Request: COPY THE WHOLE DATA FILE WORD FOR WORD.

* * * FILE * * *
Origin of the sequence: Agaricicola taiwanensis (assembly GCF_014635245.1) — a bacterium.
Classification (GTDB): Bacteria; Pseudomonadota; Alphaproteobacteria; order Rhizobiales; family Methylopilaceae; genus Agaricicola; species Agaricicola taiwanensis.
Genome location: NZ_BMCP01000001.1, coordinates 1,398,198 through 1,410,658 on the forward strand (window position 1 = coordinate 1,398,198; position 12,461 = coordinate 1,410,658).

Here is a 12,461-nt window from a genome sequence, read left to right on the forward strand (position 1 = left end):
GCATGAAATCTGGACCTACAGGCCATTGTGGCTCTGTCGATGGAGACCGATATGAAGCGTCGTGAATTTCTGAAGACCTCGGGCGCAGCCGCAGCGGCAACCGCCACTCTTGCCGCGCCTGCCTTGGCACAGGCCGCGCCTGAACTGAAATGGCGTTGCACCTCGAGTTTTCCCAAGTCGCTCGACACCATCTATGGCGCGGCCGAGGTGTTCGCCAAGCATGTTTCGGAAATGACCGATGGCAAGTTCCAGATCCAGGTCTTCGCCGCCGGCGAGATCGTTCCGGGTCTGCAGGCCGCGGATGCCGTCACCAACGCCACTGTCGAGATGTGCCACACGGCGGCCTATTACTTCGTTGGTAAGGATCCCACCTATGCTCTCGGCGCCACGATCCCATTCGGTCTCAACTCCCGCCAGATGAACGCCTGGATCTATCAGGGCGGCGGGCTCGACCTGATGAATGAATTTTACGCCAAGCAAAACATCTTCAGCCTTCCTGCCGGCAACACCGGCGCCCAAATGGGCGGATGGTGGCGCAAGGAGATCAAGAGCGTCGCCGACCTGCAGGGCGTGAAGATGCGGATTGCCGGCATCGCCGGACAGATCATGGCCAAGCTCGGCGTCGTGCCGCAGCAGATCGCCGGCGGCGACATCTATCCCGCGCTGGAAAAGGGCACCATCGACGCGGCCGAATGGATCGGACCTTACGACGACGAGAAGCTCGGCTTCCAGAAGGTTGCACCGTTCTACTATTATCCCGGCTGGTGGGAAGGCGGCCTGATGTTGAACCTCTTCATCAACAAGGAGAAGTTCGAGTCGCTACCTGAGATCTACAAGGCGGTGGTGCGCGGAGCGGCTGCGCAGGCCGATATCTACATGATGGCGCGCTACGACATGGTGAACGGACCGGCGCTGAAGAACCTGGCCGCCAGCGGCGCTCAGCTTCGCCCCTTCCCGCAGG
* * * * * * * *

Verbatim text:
Origin of the sequence: Agaricicola taiwanensis (assembly GCF_014635245.1) — a bacterium.
Classification (GTDB): Bacteria; Pseudomonadota; Alphaproteobacteria; order Rhizobiales; family Methylopilaceae; genus Agaricicola; species Agaricicola taiwanensis.
Genome location: NZ_BMCP01000001.1, coordinates 1,398,198 through 1,410,658 on the forward strand (window position 1 = coordinate 1,398,198; position 12,461 = coordinate 1,410,658).

Here is a 12,461-nt window from a genome sequence, read left to right on the forward strand (position 1 = left end):
GCATGAAATCTGGACCTACAGGCCATTGTGGCTCTGTCGATGGAGACCGATATGAAGCGTCGTGAATTTCTGAAGACCTCGGGCGCAGCCGCAGCGGCAACCGCCACTCTTGCCGCGCCTGCCTTGGCACAGGCCGCGCCTGAACTGAAATGGCGTTGCACCTCGAGTTTTCCCAAGTCGCTCGACACCATCTATGGCGCGGCCGAGGTGTTCGCCAAGCATGTTTCGGAAATGACCGATGGCAAGTTCCAGATCCAGGTCTTCGCCGCCGGCGAGATCGTTCCGGGTCTGCAGGCCGCGGATGCCGTCACCAACGCCACTGTCGAGATGTGCCACACGGCGGCCTATTACTTCGTTGGTAAGGATCCCACCTATGCTCTCGGCGCCACGATCCCATTCGGTCTCAACTCCCGCCAGATGAACGCCTGGATCTATCAGGGCGGCGGGCTCGACCTGATGAATGAATTTTACGCCAAGCAAAACATCTTCAGCCTTCCTGCCGGCAACACCGGCGCCCAAATGGGCGGATGGTGGCGCAAGGAGATCAAGAGCGTCGCCGACCTGCAGGGCGTGAAGATGCGGATTGCCGGCATCGCCGGACAGATCATGGCCAAGCTCGGCGTCGTGCCGCAGCAGATCGCCGGCGGCGACATCTATCCCGCGCTGGAAAAGGGCACCATCGACGCGGCCGAATGGATCGGACCTTACGACGACGAGAAGCTCGGCTTCCAGAAGGTTGCACCGTTCTACTATTATCCCGGCTGGTGGGAAGGCGGCCTGATGTTGAACCTCTTCATCAACAAGGAGAAGTTCGAGTCGCTACCTGAGATCTACAAGGCGGTGGTGCGCGGAGCGGCTGCGCAGGCCGATATCTACATGATGGCGCGCTACGACATGGTGAACGGACCGGCGCTGAAGAACCTGGCCGCCAGCGGCGCTCAGCTTCGCCCCTTCCCGCAGG